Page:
US scientists are warning that radiation from controversial full-body airport scanners has been dangerously underestimated and could lead to an increased risk of skin cancer – particularly in children.
University of California biochemist David Agard said that unlike other scanners, the radiation from these devices is delivered at low energy beam levels, with most of the dose concentrated in the skin and underlying tissue.
“While the dose would be safe if it were distributed throughout the volume of the entire body, the dose to the skin may be dangerously high,” Dr Agard said.
“Ionizing radiation such as the X-rays used in these scanners have the potential to induce chromosome damage, and that can lead to cancer.”
Of further concern is that a failure in the device – like a power or software glitch – could cause an intense radiation dose to a single spot on the skin.
The warnings come ahead of the planned rollout of the scanners in Australia next year as part of the Federal Government’s crackdown on airport security.
David Brenner, the head of Columbia University’s Centre for Radiological Research, says the concentration on the skin – one of the most radiation-sensitive organs of the body – means the radiation dose is actually 20 times higher than the official estimate.
Dr Brenner says the most likely risk from the airport scanners is a type of skin cancer called basal cell carcinoma, which mainly occurs on the head and neck and is usually curable.
The researcher was consulted to write guidelines for the security scanners in 2002 but said he would not have signed the report had he known the devices were going to be used so widely.
“There really is no other technology around where we’re planning to X-ray such an enormous number of individuals,” he said. “While individual risks will be extremely small, the population risk has the potential to be significant.”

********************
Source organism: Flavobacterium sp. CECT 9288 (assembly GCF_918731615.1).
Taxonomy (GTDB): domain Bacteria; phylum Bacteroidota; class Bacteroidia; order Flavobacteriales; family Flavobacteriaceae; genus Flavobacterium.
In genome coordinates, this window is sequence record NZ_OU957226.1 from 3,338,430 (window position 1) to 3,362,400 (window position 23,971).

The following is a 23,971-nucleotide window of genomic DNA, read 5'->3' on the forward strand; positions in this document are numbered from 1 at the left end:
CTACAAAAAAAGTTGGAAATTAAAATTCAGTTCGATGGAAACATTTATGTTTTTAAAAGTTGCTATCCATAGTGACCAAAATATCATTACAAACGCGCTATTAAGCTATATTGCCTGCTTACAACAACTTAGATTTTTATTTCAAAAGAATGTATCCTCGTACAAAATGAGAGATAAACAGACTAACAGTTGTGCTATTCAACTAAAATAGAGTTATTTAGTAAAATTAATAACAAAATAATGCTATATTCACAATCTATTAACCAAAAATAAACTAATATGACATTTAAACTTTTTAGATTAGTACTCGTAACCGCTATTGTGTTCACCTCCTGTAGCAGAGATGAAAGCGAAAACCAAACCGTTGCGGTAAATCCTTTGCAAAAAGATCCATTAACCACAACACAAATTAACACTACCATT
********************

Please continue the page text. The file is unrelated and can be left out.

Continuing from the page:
The research also shows children are more vulnerable to radiation damage, because they have more cells dividing at any one time than when fully grown and a radiation-induced mutation can lead to cancer in adulthood.
Officials from the US Transportation Security Administration and the Food and Drug Administration have tried to allay concerns by saying that it would take thousands of trips through the scanners to equal the dose from one X-ray scan in a hospital.
The recent concerns raised by Dr Brenner at the US Congressional Biomedical Caucus have not been officially addressed.
Dr Agard and fellow doctors John Sedat, a molecular biologist and the group’s leader; Marc Shuman, a cancer specialist; and Robert Stroud, a biochemist and biophysicist, addressed their concerns to Dr John Holdren, science adviser to US President Barack Obama.
The scientists are calling for more research to be undertaken before the use of the scanners becomes commonplace.
Dr Brenner believes millimetre-wave scanners that use radio waves instead of X-rays would be better to use because they have no known radiation risks.
The full-body scanners have already caused controversy, with privacy concerns including whether scanned images may breach child pornography laws in various countries.
They have also been criticised as ineffective, with warnings they would be unlikely to detect many of the explosive devices used by terrorism groups.
In other trouble earlier this month, a US airport security screener was suspended for assaulting a colleague who joked about him having small genitalia after he walked through a scanner.
And in March a UK airport security worker said she would sue her bosses after a colleague leered at her “naked” image in a scanner.